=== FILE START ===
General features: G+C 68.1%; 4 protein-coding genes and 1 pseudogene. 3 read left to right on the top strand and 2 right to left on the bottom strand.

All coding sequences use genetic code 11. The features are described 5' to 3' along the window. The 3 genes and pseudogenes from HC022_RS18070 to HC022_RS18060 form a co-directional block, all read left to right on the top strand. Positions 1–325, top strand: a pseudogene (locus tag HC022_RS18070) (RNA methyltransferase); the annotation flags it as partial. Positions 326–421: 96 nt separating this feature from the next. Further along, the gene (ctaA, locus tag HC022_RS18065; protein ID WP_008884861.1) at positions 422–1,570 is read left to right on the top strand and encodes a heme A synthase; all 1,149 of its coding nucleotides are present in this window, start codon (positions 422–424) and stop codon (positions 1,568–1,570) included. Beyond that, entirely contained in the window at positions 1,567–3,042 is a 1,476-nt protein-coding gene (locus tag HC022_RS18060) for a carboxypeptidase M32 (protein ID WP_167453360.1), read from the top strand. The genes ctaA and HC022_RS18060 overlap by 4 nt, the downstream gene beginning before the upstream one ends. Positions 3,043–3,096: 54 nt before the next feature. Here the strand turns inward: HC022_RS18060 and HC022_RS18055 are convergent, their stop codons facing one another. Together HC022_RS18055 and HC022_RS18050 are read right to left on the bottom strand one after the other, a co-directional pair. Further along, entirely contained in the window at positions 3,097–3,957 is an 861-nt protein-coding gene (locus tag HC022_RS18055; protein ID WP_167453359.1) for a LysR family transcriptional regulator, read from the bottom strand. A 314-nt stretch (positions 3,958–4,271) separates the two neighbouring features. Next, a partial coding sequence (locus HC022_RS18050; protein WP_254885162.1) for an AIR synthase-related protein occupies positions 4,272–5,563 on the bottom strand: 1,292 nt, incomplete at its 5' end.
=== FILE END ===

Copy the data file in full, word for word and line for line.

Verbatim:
General features: G+C 68.1%; 4 protein-coding genes and 1 pseudogene. 3 read left to right on the top strand and 2 right to left on the bottom strand.

All coding sequences use genetic code 11. The features are described 5' to 3' along the window. The 3 genes and pseudogenes from HC022_RS18070 to HC022_RS18060 form a co-directional block, all read left to right on the top strand. Positions 1–325, top strand: a pseudogene (locus tag HC022_RS18070) (RNA methyltransferase); the annotation flags it as partial. Positions 326–421: 96 nt separating this feature from the next. Further along, the gene (ctaA, locus tag HC022_RS18065; protein ID WP_008884861.1) at positions 422–1,570 is read left to right on the top strand and encodes a heme A synthase; all 1,149 of its coding nucleotides are present in this window, start codon (positions 422–424) and stop codon (positions 1,568–1,570) included. Beyond that, entirely contained in the window at positions 1,567–3,042 is a 1,476-nt protein-coding gene (locus tag HC022_RS18060) for a carboxypeptidase M32 (protein ID WP_167453360.1), read from the top strand. The genes ctaA and HC022_RS18060 overlap by 4 nt, the downstream gene beginning before the upstream one ends. Positions 3,043–3,096: 54 nt before the next feature. Here the strand turns inward: HC022_RS18060 and HC022_RS18055 are convergent, their stop codons facing one another. Together HC022_RS18055 and HC022_RS18050 are read right to left on the bottom strand one after the other, a co-directional pair. Further along, entirely contained in the window at positions 3,097–3,957 is an 861-nt protein-coding gene (locus tag HC022_RS18055; protein ID WP_167453359.1) for a LysR family transcriptional regulator, read from the bottom strand. A 314-nt stretch (positions 3,958–4,271) separates the two neighbouring features. Next, a partial coding sequence (locus HC022_RS18050; protein WP_254885162.1) for an AIR synthase-related protein occupies positions 4,272–5,563 on the bottom strand: 1,292 nt, incomplete at its 5' end.